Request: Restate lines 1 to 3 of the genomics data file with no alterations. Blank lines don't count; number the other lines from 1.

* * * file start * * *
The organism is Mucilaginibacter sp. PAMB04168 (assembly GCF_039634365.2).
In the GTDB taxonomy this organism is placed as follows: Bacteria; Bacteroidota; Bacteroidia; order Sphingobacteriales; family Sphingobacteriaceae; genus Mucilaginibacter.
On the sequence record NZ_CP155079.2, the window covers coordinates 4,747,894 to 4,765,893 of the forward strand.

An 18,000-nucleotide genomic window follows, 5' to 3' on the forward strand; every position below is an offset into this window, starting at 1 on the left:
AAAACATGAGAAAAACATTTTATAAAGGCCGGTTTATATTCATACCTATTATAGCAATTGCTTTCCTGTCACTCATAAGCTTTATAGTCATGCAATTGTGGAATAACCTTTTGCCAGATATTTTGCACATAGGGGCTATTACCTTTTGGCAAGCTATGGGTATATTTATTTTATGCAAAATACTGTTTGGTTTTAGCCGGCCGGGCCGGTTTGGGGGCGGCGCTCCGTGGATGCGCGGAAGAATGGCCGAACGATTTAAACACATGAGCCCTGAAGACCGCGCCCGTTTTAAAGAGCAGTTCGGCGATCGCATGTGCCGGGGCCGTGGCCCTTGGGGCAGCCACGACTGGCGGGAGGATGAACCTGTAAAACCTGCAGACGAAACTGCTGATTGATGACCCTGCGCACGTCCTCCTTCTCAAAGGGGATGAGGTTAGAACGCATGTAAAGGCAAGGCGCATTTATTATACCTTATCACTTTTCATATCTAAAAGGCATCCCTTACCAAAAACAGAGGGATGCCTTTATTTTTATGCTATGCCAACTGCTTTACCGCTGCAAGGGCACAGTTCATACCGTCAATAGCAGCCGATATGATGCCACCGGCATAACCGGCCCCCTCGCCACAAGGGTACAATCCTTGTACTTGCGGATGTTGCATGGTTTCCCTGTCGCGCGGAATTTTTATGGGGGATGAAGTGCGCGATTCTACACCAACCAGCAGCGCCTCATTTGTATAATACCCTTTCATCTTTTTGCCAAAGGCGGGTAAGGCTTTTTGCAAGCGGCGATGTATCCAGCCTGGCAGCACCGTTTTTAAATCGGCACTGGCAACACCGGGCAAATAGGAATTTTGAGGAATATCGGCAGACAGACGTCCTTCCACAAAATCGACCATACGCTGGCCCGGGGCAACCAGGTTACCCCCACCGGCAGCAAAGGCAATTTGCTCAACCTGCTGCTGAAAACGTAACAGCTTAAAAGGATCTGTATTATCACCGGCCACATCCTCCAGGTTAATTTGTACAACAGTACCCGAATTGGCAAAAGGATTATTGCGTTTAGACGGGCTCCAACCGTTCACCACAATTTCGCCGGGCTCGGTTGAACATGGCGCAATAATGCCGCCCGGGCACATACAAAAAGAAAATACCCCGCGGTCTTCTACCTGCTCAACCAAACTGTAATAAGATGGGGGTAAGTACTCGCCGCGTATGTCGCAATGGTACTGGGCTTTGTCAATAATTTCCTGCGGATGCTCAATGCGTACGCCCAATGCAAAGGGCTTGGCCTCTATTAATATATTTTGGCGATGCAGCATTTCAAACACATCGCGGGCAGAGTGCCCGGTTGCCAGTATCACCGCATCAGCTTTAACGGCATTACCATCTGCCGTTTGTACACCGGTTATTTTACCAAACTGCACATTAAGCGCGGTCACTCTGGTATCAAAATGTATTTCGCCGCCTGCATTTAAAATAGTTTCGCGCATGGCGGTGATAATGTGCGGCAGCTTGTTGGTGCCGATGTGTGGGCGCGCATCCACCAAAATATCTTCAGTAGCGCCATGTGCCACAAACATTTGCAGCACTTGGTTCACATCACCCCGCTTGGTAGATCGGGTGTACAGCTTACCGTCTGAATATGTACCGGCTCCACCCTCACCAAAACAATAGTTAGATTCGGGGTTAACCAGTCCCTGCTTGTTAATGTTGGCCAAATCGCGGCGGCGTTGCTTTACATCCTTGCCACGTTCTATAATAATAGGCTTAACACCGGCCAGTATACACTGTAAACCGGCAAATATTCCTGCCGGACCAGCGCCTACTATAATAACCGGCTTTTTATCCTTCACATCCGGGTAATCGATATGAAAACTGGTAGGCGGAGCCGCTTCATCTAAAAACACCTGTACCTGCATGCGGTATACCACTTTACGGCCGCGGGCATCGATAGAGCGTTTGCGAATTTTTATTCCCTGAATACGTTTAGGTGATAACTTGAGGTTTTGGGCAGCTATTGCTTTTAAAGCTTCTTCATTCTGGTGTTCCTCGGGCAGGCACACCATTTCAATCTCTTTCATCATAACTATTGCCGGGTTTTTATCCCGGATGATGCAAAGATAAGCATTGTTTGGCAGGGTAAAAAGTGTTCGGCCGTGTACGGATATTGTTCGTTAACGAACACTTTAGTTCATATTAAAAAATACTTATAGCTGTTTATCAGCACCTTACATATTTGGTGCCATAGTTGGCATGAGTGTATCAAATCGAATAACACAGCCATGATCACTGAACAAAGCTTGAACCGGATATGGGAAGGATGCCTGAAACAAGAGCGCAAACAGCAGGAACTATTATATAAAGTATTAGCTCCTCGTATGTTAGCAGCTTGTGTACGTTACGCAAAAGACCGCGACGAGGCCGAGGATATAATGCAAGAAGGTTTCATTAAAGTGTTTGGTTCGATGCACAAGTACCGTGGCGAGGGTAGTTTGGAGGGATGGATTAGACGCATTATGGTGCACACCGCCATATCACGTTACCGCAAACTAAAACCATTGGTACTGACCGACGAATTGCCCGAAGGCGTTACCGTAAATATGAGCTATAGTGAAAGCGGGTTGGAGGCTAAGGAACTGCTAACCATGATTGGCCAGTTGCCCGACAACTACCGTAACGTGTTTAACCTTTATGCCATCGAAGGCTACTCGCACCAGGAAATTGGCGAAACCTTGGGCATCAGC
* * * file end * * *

The organism is Mucilaginibacter sp. PAMB04168 (assembly GCF_039634365.2).
In the GTDB taxonomy this organism is placed as follows: Bacteria; Bacteroidota; Bacteroidia; order Sphingobacteriales; family Sphingobacteriaceae; genus Mucilaginibacter.
On the sequence record NZ_CP155079.2, the window covers coordinates 4,747,894 to 4,765,893 of the forward strand.